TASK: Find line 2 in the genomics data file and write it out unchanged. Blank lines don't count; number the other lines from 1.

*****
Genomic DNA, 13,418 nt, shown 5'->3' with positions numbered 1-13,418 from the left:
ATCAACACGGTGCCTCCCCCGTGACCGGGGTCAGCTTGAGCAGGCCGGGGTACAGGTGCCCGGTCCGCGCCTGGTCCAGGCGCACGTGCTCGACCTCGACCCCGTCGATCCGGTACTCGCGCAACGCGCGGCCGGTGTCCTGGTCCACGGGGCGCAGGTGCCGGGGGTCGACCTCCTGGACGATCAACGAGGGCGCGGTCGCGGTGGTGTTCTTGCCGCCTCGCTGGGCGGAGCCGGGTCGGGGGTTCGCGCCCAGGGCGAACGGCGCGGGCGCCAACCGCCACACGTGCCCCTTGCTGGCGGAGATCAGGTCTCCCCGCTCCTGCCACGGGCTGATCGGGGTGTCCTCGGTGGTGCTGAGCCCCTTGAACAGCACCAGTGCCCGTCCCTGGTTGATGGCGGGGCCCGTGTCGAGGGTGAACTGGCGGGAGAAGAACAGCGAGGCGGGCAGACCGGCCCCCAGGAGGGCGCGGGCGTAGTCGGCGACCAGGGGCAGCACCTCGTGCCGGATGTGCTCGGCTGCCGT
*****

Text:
ATCAACACGGTGCCTCCCCCGTGACCGGGGTCAGCTTGAGCAGGCCGGGGTACAGGTGCCCGGTCCGCGCCTGGTCCAGGCGCACGTGCTCGACCTCGACCCCGTCGATCCGGTACTCGCGCAACGCGCGGCCGGTGTCCTGGTCCACGGGGCGCAGGTGCCGGGGGTCGACCTCCTGGACGATCAACGAGGGCGCGGTCGCGGTGGTGTTCTTGCCGCCTCGCTGGGCGGAGCCGGGTCGGGGGTTCGCGCCCAGGGCGAACGGCGCGGGCGCCAACCGCCACACGTGCCCCTTGCTGGCGGAGATCAGGTCTCCCCGCTCCTGCCACGGGCTGATCGGGGTGTCCTCGGTGGTGCTGAGCCCCTTGAACAGCACCAGTGCCCGTCCCTGGTTGATGGCGGGGCCCGTGTCGAGGGTGAACTGGCGGGAGAAGAACAGCGAGGCGGGCAGACCGGCCCCCAGGAGGGCGCGGGCGTAGTCGGCGACCAGGGGCAGCACCTCGTGCCGGATGTGCTCGGCTGCCGT